Watching boys playing football on evenings after school inspired Gabriella Lopez to try out the sport when she was just five years old.
It’s a decision the now 26-year-old will never regret, as she is arguably one of the best female central defensive midfielders on the island—not to mention captain of the national women’s football team.
“I started football when i was in primary school at St Angela’s. I was always interested in sports and decided to try football at five years old with Pro Shottas. Pro Shottas club was based at my primary school, so I used to watch the older boys play which made me want to try it out,” she recalled.
Her love for sports is in her genes, it seems. Her family are huge tennis fans, with her father running two tennis facilities in Barbados. So playing tennis and football at a high level came naturally.
Having completed her territory education at The St Michael School and Combermere School, she went on to teach at St Winifred’s School where she mixed academics and extracurricular activities and gained a football scholarship at Temple University in Philadelphia, Pennsylvania.
She completed a double major in Political Science and Mass Communications there, then went on to pursue a Master’s degree while a graduate assistant at Cedar Crest University, before moving back home in 2015.
Lopez subsequently joined Women’s League Champions UWI Blackbirds and helped them capture the title as a key figure protecting the defence while bagging six goals for the whole of last season.
However, she admitted that balancing work and club and national duty was bit of a task.
“My schedules vary depending on if I’m in season. But currently, the national team trains twice a week which leaves me to do some work on my own on my off days. This has been a very difficult task with practice almost every day when in season. But I’ve been able to make it work with as much rest on my off time as possible. There’s not much room for a social life outside of football and being a mom,” Lopez said.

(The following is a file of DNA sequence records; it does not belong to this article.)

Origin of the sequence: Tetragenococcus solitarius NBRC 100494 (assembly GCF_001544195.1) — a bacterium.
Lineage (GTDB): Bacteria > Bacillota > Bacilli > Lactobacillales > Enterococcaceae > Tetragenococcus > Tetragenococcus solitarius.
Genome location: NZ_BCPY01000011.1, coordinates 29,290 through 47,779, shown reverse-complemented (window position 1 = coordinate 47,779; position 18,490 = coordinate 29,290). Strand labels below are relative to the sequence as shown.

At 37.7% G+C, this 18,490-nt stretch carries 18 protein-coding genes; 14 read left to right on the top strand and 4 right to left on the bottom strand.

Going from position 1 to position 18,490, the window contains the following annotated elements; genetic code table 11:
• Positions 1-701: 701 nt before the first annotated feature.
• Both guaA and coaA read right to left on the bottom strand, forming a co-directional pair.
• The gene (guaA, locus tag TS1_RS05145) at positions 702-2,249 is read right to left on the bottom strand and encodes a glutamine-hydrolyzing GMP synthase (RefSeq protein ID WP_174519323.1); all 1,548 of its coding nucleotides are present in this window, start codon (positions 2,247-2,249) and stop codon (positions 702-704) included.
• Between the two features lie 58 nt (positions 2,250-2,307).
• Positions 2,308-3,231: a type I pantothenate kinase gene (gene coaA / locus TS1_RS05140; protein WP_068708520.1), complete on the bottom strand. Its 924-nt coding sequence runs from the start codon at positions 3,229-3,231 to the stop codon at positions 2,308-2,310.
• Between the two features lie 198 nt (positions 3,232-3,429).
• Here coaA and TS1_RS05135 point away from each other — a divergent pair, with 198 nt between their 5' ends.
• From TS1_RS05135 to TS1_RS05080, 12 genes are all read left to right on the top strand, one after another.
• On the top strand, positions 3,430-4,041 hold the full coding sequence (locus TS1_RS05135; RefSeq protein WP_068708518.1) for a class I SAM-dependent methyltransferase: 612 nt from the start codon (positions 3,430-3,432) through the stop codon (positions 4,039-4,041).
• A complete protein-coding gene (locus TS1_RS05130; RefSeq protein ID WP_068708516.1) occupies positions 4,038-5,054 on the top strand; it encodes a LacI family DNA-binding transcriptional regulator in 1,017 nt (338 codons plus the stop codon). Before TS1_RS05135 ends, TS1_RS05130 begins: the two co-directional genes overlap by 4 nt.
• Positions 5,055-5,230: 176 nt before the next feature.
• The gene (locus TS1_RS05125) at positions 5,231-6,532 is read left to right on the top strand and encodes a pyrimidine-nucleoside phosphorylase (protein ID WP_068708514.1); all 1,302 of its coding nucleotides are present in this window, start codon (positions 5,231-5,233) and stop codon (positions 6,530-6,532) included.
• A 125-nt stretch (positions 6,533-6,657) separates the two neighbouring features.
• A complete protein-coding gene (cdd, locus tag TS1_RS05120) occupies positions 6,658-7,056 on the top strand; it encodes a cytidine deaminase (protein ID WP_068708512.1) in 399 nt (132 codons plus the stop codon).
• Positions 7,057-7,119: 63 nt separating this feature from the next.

During the interview with Barbados TODAY, she took the opportunity to share one of her most memorable encounters which occurred last November when the national team finished as runner-up in the Windward Island Tournament in St Vincent and the Grenadines.
“The team was filled with heart and the girls worked hard collectively to eventually finish second in the five-day tournament. The game against St Vincent was thrilling, as we were behind for most of the game and scored in the dying minutes to equalize with the home team which had a home crowd that
was particularly enthusiastic. Eventually, some of the Vincy fans were cheering for us at moments.”
Being the captain of any team is “always a huge responsibility”, she said. And Lopez, who leads a very young unit on to the field most match days, sees herself as a role model for the girls.
“My first time as captain was in the Under-21 team which travelled to Suriname in 2008 – definitely one of my most memorable moments – and currently I still feel a huge sense of pride and responsibility on my current senior team with the captaincy.
“I’ve always been on teams where I was the youngest player, so now that age is catching up with me it feels like I have an even bigger responsibility as role model for the younger players on the team. I pride the girls on the respect they have given me for the last few years, and the hard work and respect that they have shown to the coaches and management staff.”
The big fan of repeat English premier league champions Chelsea FC – and whose favourite player is former Stamford Bridge forward Didier Drogba – hopes to see women’s football continue to develop across Barbados.
“Women’s football is constantly growing worldwide. Barbados has definitely gotten on board with this idea, and the inception of Live your Goals [Female Football Programme] has done a good job of sensitizing about female football in Barbados.
Although it’s getting better, other countries in the world seem to be moving at a much faster pace than we are as it relates to the overall development of female football. So, hopefully, Barbados can continuously develop in order to catch up to at least the other similar sized countries,” she said.